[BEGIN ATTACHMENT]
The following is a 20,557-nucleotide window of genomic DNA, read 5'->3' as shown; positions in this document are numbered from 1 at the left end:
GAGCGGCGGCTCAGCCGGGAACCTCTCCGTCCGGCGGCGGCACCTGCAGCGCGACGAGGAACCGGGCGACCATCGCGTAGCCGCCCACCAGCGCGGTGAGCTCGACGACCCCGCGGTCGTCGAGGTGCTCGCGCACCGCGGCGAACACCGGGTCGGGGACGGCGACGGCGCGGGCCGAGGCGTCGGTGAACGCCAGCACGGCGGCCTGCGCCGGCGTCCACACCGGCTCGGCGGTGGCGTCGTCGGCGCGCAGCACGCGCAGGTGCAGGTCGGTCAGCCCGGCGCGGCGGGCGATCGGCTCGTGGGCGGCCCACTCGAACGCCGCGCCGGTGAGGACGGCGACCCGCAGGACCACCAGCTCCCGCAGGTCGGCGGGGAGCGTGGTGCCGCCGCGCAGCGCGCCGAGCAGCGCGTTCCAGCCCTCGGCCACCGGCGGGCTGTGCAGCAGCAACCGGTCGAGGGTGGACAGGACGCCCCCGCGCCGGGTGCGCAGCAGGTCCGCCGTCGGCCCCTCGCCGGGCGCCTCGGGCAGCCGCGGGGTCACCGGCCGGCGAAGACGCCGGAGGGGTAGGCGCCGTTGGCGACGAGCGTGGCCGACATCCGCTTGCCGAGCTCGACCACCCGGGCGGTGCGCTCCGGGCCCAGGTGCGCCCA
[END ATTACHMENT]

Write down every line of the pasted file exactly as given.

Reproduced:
The following is a 20,557-nucleotide window of genomic DNA, read 5'->3' as shown; positions in this document are numbered from 1 at the left end:
GAGCGGCGGCTCAGCCGGGAACCTCTCCGTCCGGCGGCGGCACCTGCAGCGCGACGAGGAACCGGGCGACCATCGCGTAGCCGCCCACCAGCGCGGTGAGCTCGACGACCCCGCGGTCGTCGAGGTGCTCGCGCACCGCGGCGAACACCGGGTCGGGGACGGCGACGGCGCGGGCCGAGGCGTCGGTGAACGCCAGCACGGCGGCCTGCGCCGGCGTCCACACCGGCTCGGCGGTGGCGTCGTCGGCGCGCAGCACGCGCAGGTGCAGGTCGGTCAGCCCGGCGCGGCGGGCGATCGGCTCGTGGGCGGCCCACTCGAACGCCGCGCCGGTGAGGACGGCGACCCGCAGGACCACCAGCTCCCGCAGGTCGGCGGGGAGCGTGGTGCCGCCGCGCAGCGCGCCGAGCAGCGCGTTCCAGCCCTCGGCCACCGGCGGGCTGTGCAGCAGCAACCGGTCGAGGGTGGACAGGACGCCCCCGCGCCGGGTGCGCAGCAGGTCCGCCGTCGGCCCCTCGCCGGGCGCCTCGGGCAGCCGCGGGGTCACCGGCCGGCGAAGACGCCGGAGGGGTAGGCGCCGTTGGCGACGAGCGTGGCCGACATCCGCTTGCCGAGCTCGACCACCCGGGCGGTGCGCTCCGGGCCCAGGTGCGCCCA